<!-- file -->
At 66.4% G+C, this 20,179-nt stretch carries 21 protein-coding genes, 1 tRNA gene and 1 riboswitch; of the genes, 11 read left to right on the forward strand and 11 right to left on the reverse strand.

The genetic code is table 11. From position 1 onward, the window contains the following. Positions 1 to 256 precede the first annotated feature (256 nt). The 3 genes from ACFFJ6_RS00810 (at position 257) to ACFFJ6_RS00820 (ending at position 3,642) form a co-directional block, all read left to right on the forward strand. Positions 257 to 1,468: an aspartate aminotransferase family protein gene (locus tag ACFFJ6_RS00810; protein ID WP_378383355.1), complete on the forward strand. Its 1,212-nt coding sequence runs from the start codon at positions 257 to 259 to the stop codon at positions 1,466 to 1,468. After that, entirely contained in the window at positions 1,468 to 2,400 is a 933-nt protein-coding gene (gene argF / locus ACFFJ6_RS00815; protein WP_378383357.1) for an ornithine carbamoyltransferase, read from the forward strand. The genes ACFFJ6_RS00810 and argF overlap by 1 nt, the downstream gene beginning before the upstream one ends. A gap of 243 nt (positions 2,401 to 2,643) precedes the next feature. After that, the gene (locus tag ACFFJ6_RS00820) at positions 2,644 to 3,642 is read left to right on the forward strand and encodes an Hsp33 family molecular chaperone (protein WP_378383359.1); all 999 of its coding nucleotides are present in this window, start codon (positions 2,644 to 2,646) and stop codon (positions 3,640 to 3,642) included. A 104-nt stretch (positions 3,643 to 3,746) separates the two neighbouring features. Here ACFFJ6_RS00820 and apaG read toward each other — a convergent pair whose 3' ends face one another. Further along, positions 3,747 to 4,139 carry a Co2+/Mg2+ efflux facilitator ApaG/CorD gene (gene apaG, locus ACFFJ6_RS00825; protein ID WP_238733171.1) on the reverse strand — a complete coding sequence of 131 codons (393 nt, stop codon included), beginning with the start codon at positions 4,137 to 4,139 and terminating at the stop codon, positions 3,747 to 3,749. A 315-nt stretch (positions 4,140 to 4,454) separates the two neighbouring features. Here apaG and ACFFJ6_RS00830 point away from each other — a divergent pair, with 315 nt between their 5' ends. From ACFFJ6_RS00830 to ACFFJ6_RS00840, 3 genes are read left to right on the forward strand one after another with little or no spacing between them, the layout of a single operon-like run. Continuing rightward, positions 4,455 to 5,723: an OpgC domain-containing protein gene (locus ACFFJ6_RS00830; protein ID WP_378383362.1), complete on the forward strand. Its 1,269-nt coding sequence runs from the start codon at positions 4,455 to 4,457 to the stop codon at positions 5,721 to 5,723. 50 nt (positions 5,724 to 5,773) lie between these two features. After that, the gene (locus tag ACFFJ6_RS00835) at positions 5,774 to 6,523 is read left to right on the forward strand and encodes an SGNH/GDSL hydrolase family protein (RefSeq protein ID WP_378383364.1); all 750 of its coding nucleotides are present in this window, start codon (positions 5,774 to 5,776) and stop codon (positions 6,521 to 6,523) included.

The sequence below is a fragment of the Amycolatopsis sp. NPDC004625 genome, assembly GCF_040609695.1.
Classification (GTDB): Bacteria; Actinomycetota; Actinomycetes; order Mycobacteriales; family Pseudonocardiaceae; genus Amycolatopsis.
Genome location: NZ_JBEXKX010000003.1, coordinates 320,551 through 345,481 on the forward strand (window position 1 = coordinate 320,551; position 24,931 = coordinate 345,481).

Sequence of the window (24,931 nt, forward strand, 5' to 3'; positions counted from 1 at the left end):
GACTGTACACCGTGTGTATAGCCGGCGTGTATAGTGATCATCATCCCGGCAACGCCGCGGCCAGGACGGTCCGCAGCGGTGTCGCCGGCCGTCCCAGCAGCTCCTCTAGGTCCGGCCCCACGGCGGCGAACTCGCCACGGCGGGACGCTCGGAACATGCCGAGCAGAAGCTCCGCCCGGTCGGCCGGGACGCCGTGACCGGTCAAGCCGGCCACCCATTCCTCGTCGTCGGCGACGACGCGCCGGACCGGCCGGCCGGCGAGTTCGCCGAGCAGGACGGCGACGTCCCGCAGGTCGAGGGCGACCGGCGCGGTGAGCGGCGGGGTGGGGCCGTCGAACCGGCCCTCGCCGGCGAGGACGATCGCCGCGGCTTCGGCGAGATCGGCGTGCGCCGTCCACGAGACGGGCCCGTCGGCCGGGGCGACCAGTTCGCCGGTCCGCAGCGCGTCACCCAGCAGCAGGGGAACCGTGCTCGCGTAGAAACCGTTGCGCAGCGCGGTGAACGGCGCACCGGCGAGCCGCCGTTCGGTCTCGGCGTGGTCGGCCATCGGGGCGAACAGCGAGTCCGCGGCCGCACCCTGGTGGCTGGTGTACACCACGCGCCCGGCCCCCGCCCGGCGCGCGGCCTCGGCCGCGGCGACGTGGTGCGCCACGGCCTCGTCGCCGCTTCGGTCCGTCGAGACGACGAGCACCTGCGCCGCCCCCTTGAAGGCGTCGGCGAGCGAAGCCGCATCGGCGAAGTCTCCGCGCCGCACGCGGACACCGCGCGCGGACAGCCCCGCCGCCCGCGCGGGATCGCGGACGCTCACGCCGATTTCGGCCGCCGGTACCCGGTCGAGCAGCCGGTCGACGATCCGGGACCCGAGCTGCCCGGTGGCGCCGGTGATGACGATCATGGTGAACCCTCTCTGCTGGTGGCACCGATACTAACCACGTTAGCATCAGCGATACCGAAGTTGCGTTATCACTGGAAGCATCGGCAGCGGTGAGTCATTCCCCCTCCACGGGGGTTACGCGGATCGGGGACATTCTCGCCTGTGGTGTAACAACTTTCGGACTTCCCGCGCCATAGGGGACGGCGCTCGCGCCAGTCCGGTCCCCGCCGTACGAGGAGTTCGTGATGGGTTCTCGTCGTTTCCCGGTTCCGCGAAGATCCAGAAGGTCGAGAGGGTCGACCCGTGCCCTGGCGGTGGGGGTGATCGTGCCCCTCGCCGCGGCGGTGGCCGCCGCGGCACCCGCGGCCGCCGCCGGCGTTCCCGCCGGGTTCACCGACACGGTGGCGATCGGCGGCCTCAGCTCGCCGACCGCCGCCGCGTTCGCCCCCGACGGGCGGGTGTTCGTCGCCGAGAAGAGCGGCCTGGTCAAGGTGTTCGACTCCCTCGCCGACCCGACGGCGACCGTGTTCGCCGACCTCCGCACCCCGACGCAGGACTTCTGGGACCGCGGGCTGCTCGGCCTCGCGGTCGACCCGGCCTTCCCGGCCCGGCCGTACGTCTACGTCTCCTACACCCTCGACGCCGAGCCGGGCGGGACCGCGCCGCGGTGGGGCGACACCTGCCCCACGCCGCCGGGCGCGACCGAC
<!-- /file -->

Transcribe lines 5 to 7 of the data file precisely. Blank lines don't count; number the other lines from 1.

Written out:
Genome location: NZ_JBEXKX010000003.1, coordinates 320,551 through 345,481 on the forward strand (window position 1 = coordinate 320,551; position 24,931 = coordinate 345,481).

Sequence of the window (24,931 nt, forward strand, 5' to 3'; positions counted from 1 at the left end):
GACTGTACACCGTGTGTATAGCCGGCGTGTATAGTGATCATCATCCCGGCAACGCCGCGGCCAGGACGGTCCGCAGCGGTGTCGCCGGCCGTCCCAGCAGCTCCTCTAGGTCCGGCCCCACGGCGGCGAACTCGCCACGGCGGGACGCTCGGAACATGCCGAGCAGAAGCTCCGCCCGGTCGGCCGGGACGCCGTGACCGGTCAAGCCGGCCACCCATTCCTCGTCGTCGGCGACGACGCGCCGGACCGGCCGGCCGGCGAGTTCGCCGAGCAGGACGGCGACGTCCCGCAGGTCGAGGGCGACCGGCGCGGTGAGCGGCGGGGTGGGGCCGTCGAACCGGCCCTCGCCGGCGAGGACGATCGCCGCGGCTTCGGCGAGATCGGCGTGCGCCGTCCACGAGACGGGCCCGTCGGCCGGGGCGACCAGTTCGCCGGTCCGCAGCGCGTCACCCAGCAGCAGGGGAACCGTGCTCGCGTAGAAACCGTTGCGCAGCGCGGTGAACGGCGCACCGGCGAGCCGCCGTTCGGTCTCGGCGTGGTCGGCCATCGGGGCGAACAGCGAGTCCGCGGCCGCACCCTGGTGGCTGGTGTACACCACGCGCCCGGCCCCCGCCCGGCGCGCGGCCTCGGCCGCGGCGACGTGGTGCGCCACGGCCTCGTCGCCGCTTCGGTCCGTCGAGACGACGAGCACCTGCGCCGCCCCCTTGAAGGCGTCGGCGAGCGAAGCCGCATCGGCGAAGTCTCCGCGCCGCACGCGGACACCGCGCGCGGACAGCCCCGCCGCCCGCGCGGGATCGCGGACGCTCACGCCGATTTCGGCCGCCGGTACCCGGTCGAGCAGCCGGTCGACGATCCGGGACCCGAGCTGCCCGGTGGCGCCGGTGATGACGATCATGGTGAACCCTCTCTGCTGGTGGCACCGATACTAACCACGTTAGCATCAGCGATACCGAAGTTGCGTTATCACTGGAAGCATCGGCAGCGGTGAGTCATTCCCCCTCCACGGGGGTTACGCGGATCGGGGACATTCTCGCCTGTGGTGTAACAACTTTCGGACTTCCCGCGCCATAGGGGACGGCGCTCGCGCCAGTCCGGTCCCCGCCGTACGAGGAGTTCGTGATGGGTTCTCGTCGTTTCCCGGTTCCGCGAAGATCCAGAAGGTCGAGAGGGTCGACCCGTGCCCTGGCGGTGGGGGTGATCGTGCCCCTCGCCGCGGCGGTGGCCGCCGCGGCACCCGCGGCCGCCGCCGGCGTTCCCGCCGGGTTCACCGACACGGTGGCGATCGGCGGCCTCAGCTCGCCGACCGCCGCCGCGTTCGCCCCCGACGGGCGGGTGTTCGTCGCCGAGAAGAGCGGCCTGGTCAAGGTGTTCGACTCCCTCGCCGACCCGACGGCGACCGTGTTCGCCGACCTCCGCACCCCGACGCAGGACTTCTGGGACCGCGGGCTGCTCGGCCTCGCGGTCGACCCGGCCTTCCCGGCCCGGCCGTACGTCTACGTCTCCTACACCCTCGACGCCGAGCCGGGCGGGACCGCGCCGCGGTGGGGCGACACCTGCCCCACGCCGCCGGGCGCGACCGAC